UBC Faculty Research and Publications

Lung cancer and exposure to nitrogen dioxide and traffic : a systematic review and meta-analysis Hamra, Ghassan B.; Laden, Francine; Cohen, Aaron J.; Raaschou-Nielsen, Ole; Brauer, Michael; Loomis, Dana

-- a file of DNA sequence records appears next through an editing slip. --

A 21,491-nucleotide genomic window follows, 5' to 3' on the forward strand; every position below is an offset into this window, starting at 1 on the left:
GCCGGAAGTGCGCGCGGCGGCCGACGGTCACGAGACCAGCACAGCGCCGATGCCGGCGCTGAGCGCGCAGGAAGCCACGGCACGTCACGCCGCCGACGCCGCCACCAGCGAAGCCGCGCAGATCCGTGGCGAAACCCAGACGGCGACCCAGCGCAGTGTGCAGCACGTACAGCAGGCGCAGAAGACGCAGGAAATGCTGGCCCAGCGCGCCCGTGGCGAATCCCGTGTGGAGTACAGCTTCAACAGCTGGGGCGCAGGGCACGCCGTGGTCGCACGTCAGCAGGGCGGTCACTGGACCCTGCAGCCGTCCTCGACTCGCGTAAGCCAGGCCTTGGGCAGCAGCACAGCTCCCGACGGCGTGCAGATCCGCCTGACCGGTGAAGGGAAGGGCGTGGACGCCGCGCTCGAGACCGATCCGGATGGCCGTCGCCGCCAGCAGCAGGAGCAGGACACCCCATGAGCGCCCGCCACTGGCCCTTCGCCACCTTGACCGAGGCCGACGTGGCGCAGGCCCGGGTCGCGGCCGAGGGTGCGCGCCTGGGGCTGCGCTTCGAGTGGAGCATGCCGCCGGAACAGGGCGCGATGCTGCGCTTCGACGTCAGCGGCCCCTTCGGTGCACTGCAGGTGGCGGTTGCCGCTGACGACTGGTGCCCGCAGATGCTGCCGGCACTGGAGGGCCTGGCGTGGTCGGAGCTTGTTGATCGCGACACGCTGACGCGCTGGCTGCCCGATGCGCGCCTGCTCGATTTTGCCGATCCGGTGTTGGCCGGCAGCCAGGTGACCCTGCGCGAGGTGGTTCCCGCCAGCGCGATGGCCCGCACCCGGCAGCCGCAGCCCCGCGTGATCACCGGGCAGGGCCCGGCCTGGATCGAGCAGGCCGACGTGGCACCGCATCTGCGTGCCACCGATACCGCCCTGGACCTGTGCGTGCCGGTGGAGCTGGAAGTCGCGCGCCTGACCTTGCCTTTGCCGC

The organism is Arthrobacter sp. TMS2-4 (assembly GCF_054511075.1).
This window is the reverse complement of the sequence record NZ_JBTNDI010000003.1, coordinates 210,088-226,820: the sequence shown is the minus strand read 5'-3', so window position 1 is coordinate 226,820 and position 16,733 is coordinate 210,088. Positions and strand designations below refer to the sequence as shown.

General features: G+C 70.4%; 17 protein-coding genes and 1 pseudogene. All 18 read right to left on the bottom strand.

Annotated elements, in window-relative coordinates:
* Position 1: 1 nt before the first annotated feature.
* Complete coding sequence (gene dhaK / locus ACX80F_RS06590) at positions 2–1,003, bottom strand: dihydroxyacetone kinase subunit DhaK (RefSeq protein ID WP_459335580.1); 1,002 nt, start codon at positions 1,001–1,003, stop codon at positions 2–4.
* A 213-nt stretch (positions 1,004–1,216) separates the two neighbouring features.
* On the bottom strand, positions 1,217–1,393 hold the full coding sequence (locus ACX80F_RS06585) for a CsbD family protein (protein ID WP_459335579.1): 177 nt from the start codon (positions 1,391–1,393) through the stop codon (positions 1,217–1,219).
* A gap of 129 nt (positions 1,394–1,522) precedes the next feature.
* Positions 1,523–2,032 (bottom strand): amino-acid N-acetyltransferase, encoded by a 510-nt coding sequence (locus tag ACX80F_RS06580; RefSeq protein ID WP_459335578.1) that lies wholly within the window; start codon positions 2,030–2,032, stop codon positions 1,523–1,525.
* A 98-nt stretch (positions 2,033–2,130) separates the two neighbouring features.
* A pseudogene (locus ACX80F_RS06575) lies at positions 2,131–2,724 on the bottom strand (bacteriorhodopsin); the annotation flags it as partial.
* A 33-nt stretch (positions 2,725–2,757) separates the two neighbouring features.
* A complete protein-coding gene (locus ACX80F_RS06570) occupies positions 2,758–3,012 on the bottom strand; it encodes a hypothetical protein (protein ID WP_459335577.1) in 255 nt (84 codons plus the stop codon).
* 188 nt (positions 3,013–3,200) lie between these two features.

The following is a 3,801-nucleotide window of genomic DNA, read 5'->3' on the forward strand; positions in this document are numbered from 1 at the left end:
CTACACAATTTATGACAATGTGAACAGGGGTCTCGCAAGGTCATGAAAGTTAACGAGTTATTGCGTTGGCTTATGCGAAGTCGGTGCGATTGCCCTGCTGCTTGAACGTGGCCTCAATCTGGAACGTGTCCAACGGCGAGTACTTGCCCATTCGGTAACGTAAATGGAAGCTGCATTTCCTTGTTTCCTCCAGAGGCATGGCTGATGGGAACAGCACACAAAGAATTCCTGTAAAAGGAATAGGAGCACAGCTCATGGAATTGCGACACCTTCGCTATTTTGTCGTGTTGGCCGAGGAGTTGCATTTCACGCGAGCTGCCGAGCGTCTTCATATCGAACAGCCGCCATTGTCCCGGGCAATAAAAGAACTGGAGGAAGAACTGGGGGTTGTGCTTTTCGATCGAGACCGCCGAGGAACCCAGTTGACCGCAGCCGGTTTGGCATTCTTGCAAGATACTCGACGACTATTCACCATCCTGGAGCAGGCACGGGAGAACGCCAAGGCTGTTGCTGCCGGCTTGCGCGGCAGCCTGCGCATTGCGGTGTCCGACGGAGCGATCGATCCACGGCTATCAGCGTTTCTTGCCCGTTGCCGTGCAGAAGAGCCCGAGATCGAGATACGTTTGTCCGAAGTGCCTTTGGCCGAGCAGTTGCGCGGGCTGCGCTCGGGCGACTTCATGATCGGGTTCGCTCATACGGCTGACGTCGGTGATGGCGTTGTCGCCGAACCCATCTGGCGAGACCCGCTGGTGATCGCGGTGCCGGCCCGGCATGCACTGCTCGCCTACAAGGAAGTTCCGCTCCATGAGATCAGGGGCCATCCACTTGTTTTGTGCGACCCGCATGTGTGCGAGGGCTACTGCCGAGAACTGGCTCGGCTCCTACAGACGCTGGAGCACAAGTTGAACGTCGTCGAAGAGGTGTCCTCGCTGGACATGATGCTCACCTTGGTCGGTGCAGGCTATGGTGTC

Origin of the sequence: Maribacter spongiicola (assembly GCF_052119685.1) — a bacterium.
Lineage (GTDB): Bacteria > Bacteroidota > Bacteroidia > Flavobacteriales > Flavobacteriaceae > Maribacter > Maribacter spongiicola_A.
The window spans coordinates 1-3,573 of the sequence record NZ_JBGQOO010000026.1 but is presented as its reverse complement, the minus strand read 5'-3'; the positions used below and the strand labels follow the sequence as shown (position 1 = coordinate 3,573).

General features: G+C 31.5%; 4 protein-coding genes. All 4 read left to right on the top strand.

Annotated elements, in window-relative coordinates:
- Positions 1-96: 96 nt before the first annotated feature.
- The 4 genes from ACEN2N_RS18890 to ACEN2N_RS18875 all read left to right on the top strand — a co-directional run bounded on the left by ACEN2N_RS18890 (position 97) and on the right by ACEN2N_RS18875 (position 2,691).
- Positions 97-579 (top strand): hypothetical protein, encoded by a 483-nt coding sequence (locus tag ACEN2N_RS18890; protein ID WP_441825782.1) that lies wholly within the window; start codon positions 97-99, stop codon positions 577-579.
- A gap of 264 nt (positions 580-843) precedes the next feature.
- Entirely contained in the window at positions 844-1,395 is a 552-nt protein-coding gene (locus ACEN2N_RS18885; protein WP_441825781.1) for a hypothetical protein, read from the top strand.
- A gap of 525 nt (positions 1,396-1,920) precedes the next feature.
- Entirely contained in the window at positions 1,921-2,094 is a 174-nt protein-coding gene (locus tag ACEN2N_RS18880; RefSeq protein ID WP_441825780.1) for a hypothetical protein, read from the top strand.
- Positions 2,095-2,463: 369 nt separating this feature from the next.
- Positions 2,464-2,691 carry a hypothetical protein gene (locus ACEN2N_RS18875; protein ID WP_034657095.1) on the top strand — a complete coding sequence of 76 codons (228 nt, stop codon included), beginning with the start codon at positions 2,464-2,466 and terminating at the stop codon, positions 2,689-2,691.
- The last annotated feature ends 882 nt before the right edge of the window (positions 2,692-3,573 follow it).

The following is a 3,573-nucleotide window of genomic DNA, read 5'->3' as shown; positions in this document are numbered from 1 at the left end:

Background and objective: Exposure to traffic-related air pollutants is an important public health issue. Here, we present a systematic review and meta-analysis of research examining the relationship of measures of nitrogen oxides and of various measures of traffic related air pollution exposure with lung cancer. Methods: We conducted random effects meta-analyses of studies examining exposure to NO₂ and NOx exposure and lung cancer. We identified 20 studies that met inclusion criteria and provided information necessary to estimate the change in lung cancer per 10 μg/m³ increase in exposure to measured NO₂. Further, we qualitatively assess the evidence of association between distance to roadways and traffic volume associated with lung cancer. Results: The meta-estimate for the change in lung cancer associated with a 10 μg/m³ increase in exposure to NO₂ was 4% (95% CI: 1%, 8%). The meta-estimate for change in lung cancer associated with a 10 μg/m³ increase in NOx was similar and slightly more precise, 3% (95% CI: 1%, 5%). The NO₂ meta-estimate was robust to different confounding adjustment sets as well as the exposure assessment techniques utilized. Trim-and-fill analyses suggest that if publication bias exists the overall meta-estimate is biased away from the null. Forest plots for measures of traffic volume and distance to roadways largely suggest a modest increase in lung cancer risk. Conclusion: We found consistent evidence of a relationship between NO₂ and NOx, as proxies for traffic sourced air pollution exposure, with lung cancer. Studies of lung cancer related to residential proximity to roadways also suggest increased risk, which may be due in part to air pollution exposure. The International Agency for Research on Cancer recently classified outdoor air pollution and particulate matter as carcinogenic (Group 1). These meta-analyses support this conclusion, drawing particular attention to traffic sourced air pollution.

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